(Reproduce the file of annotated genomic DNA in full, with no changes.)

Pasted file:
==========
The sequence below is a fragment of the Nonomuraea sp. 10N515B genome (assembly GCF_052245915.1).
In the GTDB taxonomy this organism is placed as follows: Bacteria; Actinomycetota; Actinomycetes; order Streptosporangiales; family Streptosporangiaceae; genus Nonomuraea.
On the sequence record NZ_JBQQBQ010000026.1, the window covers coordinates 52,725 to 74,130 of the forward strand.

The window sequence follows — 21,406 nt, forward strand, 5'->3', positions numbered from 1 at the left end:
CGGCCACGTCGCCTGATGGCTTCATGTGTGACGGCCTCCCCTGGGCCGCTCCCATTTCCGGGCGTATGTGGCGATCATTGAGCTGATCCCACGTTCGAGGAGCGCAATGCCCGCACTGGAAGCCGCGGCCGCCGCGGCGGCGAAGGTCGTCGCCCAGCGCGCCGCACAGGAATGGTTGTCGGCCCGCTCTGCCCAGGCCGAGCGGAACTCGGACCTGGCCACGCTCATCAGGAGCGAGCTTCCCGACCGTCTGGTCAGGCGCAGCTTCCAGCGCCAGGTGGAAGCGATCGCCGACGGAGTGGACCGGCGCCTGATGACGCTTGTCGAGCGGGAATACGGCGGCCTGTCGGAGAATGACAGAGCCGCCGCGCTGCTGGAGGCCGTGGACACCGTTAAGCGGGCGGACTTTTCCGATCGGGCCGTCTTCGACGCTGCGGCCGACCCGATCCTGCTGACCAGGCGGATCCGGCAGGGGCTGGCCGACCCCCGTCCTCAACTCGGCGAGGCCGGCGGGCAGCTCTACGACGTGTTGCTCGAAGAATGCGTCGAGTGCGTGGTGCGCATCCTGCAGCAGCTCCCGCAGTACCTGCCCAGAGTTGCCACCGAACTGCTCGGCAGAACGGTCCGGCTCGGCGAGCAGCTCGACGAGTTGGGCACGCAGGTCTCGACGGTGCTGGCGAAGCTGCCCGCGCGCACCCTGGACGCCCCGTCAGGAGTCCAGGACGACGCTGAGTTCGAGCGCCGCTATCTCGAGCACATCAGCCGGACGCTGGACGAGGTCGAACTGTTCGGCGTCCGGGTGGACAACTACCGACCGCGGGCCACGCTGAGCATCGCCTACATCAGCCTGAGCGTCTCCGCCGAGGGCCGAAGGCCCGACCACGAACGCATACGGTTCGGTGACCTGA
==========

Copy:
The sequence below is a fragment of the Nonomuraea sp. 10N515B genome (assembly GCF_052245915.1).
In the GTDB taxonomy this organism is placed as follows: Bacteria; Actinomycetota; Actinomycetes; order Streptosporangiales; family Streptosporangiaceae; genus Nonomuraea.
On the sequence record NZ_JBQQBQ010000026.1, the window covers coordinates 52,725 to 74,130 of the forward strand.

The window sequence follows — 21,406 nt, forward strand, 5'->3', positions numbered from 1 at the left end:
CGGCCACGTCGCCTGATGGCTTCATGTGTGACGGCCTCCCCTGGGCCGCTCCCATTTCCGGGCGTATGTGGCGATCATTGAGCTGATCCCACGTTCGAGGAGCGCAATGCCCGCACTGGAAGCCGCGGCCGCCGCGGCGGCGAAGGTCGTCGCCCAGCGCGCCGCACAGGAATGGTTGTCGGCCCGCTCTGCCCAGGCCGAGCGGAACTCGGACCTGGCCACGCTCATCAGGAGCGAGCTTCCCGACCGTCTGGTCAGGCGCAGCTTCCAGCGCCAGGTGGAAGCGATCGCCGACGGAGTGGACCGGCGCCTGATGACGCTTGTCGAGCGGGAATACGGCGGCCTGTCGGAGAATGACAGAGCCGCCGCGCTGCTGGAGGCCGTGGACACCGTTAAGCGGGCGGACTTTTCCGATCGGGCCGTCTTCGACGCTGCGGCCGACCCGATCCTGCTGACCAGGCGGATCCGGCAGGGGCTGGCCGACCCCCGTCCTCAACTCGGCGAGGCCGGCGGGCAGCTCTACGACGTGTTGCTCGAAGAATGCGTCGAGTGCGTGGTGCGCATCCTGCAGCAGCTCCCGCAGTACCTGCCCAGAGTTGCCACCGAACTGCTCGGCAGAACGGTCCGGCTCGGCGAGCAGCTCGACGAGTTGGGCACGCAGGTCTCGACGGTGCTGGCGAAGCTGCCCGCGCGCACCCTGGACGCCCCGTCAGGAGTCCAGGACGACGCTGAGTTCGAGCGCCGCTATCTCGAGCACATCAGCCGGACGCTGGACGAGGTCGAACTGTTCGGCGTCCGGGTGGACAACTACCGACCGCGGGCCACGCTGAGCATCGCCTACATCAGCCTGAGCGTCTCCGCCGAGGGCCGAAGGCCCGACCACGAACGCATACGGTTCGGTGACCTGA